In this episode, Eda (Wendy Malick) comes to the realization that eventually Luz and King (Alex Hirsch) will have to leave her, and as she sulks about this in town she comes across a rebel group called the “Bards Against The Throne” (or B.A.T.T) lead by her old partner Raine Whispers (Avi Roque), the current head of the Bard Coven. Eda absolutely shines in this episode, and viewers truly get to see how much she has grown and developed emotionally through her connection with Luz. While Eda has always cared in her own way, this is the first episode where we truly get to see the impact that Luz and King have had on her daily life and the impact their eventual leaving will have on Eda.
Alongside all this, this episode also introduces us to Raine Whispers and their previous relationship with Eda. Raine makes an excellent partner for Eda as just in this one episode alone we have seen how much trust exists between the two and the power they bring out in one another. Everything from the emotional character growth from Eda, to the gorgeous spell animation when she and Raine team up makes this episode stand out from every other one before it.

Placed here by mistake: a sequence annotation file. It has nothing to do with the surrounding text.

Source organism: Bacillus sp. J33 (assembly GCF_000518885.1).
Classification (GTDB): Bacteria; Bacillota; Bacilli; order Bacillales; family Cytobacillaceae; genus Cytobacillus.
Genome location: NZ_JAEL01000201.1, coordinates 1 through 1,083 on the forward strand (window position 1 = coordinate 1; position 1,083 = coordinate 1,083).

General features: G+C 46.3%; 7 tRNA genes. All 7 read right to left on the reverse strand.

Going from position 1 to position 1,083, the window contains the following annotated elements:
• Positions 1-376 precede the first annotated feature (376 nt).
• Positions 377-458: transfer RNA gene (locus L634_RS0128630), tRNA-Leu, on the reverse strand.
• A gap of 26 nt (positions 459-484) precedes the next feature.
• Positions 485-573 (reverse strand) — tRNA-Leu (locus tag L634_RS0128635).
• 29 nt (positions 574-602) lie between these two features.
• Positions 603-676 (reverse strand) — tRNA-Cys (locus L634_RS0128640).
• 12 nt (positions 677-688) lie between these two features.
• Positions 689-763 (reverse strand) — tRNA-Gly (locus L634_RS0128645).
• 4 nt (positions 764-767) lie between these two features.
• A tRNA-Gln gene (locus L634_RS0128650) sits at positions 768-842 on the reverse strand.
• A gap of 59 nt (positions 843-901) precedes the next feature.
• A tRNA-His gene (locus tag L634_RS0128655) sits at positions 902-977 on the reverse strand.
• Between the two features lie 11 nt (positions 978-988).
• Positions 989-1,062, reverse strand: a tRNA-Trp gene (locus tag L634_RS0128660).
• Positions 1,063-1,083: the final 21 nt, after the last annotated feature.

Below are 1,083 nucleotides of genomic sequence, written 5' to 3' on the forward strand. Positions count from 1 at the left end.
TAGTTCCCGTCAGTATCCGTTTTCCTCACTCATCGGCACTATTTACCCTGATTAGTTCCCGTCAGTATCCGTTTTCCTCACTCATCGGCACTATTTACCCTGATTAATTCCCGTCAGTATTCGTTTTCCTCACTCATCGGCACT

“Knock, Knock, Knockin’ On Hooty’s Door” (Season 2, Episode 8)
This episode begins with Hooty (Alex Hirsch), who is writing a letter to Lilith (Cissy Jones) about all he has been doing in the last week, has decided he wants to be helpful to the other inhabitants of the Owl House as they deal with their individual problems of self discovery (to varying levels of success). This episode gives us the gifts that are canon Lumity, as well as Eda’s Harpy transformation. Hooty sends Amity and Luz through a tunnel of love to try to set them up together once he realizes how much Luz is agonizing over her feelings for Amity, much to Luz’s embarrassment. However, as a result we got the most wholesome confession scene possible with Amity asking Luz out before Luz gets the chance to say anything, and the two of them holding hands which they think is still scary despite the fact that they are now dating.